Book Review

‘The Book Thief’ by Markus Zusak Review

There is no question that the atrocities that the Nazi government committed are among the darkest moments in the history of humanity. However, these atrocities gave rise to such works as the Book Thief by Markus Zusak. This novel takes readers through the experiences of those who witnessed the Nazi horrors. Furthermore, it challenges readers to understand that in the midst of death and evil, compassion, kindness and humanity can still thrive. When he wrote the novel, Zusak must have intended to remind his audience that the human spirit is remarkably resilient and inherently beautiful. The novel is easy to recommend, particularly for readers who wish to have their notions of mankind challenged and those seeking some lessons on history.

Zusak set the events in his novel in Nazi Germany. These events center on Liesel, a young girl who struggles to make sense of the horrors that she witnesses while holding on to her innocence and faith in mankind. Throughout the novel, Liesel encounters various other characters who help to shed light on the complexity of the human experiences. For example, some of Liesel’s interactions are with Hans Hubermann, a bold and compassionate man who risks his life in hosting a Jew. 

In addition to highlighting the courage that humans often demonstrate in the face of serious threats, the Book Thief also sheds light on how human courage trumps fear and injustice. For example, Zusak describes how Hans, one of the key characters in the novel offers bread to a Jewish prisoner. Hans understood full well that any display of kindness and generosity extended to Jews was a serious violation of established standards and expectations. His violation of these expectations suggests that Zusak aimed to celebrate the friendship that holds humans together.

Any review of Zusak’s book is not complete without a look at how the novel reflects the reality of humanity. While Zusak indicates that humans are capable of unimaginable evil, he also assures readers that humans are inherently good natured and kind. He conveys this message through the wide range of German characters that readers encounter. While some of these characters are ruthless Nazi soldiers, others are refreshingly generous, courageous and tremendously warm.

Zusak’s book presents implications for some of the issues that the world faces today. Race relations are among these issues. Reading the novel leaves one reminded that such problems as racism and hate can be addressed through tolerance. For instance, Zusak describes Rudy Steiner’s obsession with Jesse Owens. Steiner symbolizes the power of reaching out and seeking to understand the cultures of others. Her admiration of Jesse Owens makes it clear that racial healing can occur through cross-cultural engagements.

While the Book Thief primarily highlights the experiences of Jews in Nazi Germany, it also inspires reflection and discussion on the damage that loss can cause. The novel achieves this through the experiences of Ilsa Hermann, a woman who endures immense anguish following the death of her son. All those who are struggling with personal losses will find that Hermann’s pain reflects their own. Essentially, the Book Thief is a vital resource for processing and dealing with loss.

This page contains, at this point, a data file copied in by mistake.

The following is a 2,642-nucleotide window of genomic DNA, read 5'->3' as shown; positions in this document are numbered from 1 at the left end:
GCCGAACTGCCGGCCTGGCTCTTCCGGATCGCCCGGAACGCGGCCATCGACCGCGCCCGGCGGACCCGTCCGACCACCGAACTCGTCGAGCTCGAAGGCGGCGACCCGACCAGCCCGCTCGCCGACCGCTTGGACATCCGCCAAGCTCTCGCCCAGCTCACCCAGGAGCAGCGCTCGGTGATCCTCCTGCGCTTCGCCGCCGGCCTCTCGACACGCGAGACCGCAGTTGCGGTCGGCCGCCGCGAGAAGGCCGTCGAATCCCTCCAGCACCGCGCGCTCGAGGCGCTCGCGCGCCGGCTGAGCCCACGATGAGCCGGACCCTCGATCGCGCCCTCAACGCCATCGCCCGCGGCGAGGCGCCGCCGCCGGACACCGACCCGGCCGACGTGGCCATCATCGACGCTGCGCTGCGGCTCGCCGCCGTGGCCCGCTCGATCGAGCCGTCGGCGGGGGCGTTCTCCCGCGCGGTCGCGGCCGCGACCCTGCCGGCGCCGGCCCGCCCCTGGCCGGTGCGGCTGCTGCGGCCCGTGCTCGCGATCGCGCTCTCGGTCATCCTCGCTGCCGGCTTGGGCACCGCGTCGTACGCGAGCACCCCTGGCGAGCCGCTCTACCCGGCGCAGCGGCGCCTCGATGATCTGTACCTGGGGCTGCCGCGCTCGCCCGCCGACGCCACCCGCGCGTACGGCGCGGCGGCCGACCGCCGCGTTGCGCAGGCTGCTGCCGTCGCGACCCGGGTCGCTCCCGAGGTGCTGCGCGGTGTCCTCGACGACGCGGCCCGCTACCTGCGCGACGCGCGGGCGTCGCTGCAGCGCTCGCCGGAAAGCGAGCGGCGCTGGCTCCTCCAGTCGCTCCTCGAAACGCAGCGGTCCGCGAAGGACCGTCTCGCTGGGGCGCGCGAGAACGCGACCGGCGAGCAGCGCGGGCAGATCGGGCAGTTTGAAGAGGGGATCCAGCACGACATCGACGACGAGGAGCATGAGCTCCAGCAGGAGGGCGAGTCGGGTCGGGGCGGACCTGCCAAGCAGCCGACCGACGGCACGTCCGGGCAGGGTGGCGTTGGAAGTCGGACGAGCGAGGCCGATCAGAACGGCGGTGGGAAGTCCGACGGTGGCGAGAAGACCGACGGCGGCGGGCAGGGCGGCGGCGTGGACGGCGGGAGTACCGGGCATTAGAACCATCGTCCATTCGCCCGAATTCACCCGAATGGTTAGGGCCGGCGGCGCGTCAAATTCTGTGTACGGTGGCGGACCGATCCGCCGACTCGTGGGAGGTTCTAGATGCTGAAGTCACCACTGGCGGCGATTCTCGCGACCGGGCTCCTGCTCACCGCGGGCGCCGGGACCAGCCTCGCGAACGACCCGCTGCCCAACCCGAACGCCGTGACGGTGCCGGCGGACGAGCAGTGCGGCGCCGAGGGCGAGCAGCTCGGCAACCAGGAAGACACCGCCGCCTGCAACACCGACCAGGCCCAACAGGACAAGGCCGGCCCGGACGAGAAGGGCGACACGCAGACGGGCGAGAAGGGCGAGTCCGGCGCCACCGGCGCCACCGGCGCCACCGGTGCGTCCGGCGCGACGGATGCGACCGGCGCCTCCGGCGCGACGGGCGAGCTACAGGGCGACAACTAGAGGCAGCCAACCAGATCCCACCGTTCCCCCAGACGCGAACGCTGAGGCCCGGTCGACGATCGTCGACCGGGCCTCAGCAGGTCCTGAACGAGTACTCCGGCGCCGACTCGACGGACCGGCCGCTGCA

To better understand the Book Thief, there is a need to consider the circumstances that surrounded its creation. According to Zusak, when he wrote the novel, he was driven by real experiences of sorrow and devastation. The fact that painful experiences can lead to the creation of such work highlights the power and resilience of the human character. Instead of yielding and accepting defeat, individuals tap their painful experiences to highlight the strength of their spirits. 

Whereas it is true that the Book Thief is insightful, there are some issues that erode its impact. Among these is the novel’s overly somber and serious tone. It is difficult for readers to emerge from the book with a sense of fulfillment. Instead, reading the book elicits feelings of despair and disgust at the boundless evil that humans can commit. However, Zusak manages to close the book with the reminder that while humans are broken and capable of unspeakable evil, they are also encouragingly open, creative, and bold enough to confront even death itself.

Zusak relies mostly on the interactions among characters to advance his message. However, the novel’s title also plays an important role. Through this title, Zusak communicates the power of reading. A book thief, Liesel is the focus of the entire book. Her love for reading introduces her to characters who have a significant impact on her life. In fact, she goes as far as stealing books set to be burnt by the Nazis. Liesel would undoubtedly serve as an effective ambassador for scholarship and reading.

How humans are able to recover objects and put them to better use is yet another theme that Zusak’s novel tackles. For example, he outlines how Max reclaimed a copy of Mein Kampf to pen a short story. Max’s actions are a reflection of human ingenuity. Even in the darkest moments, humans are still able to find joy in what was designed to cause sorrow. Today, the world is in desperate need for individuals who are able to re-imagine and redefine painful experiences into memorable moments of bliss.

When he wrote the book, Zusak cannot have imagined that it would have the impact that it has had. Today, this novel has gained a cult following as its themes resonate with many readers. While it can be dark and depressing, the novel is testament of human triumph. For any individual who is looking to be amazed, re-assured and have their passions for mankind reignited, it will be difficult to find a more appropriate book. 

1 Star2 Stars3 Stars4 Stars5 Stars (36 votes, average: 4.10 out of 5)

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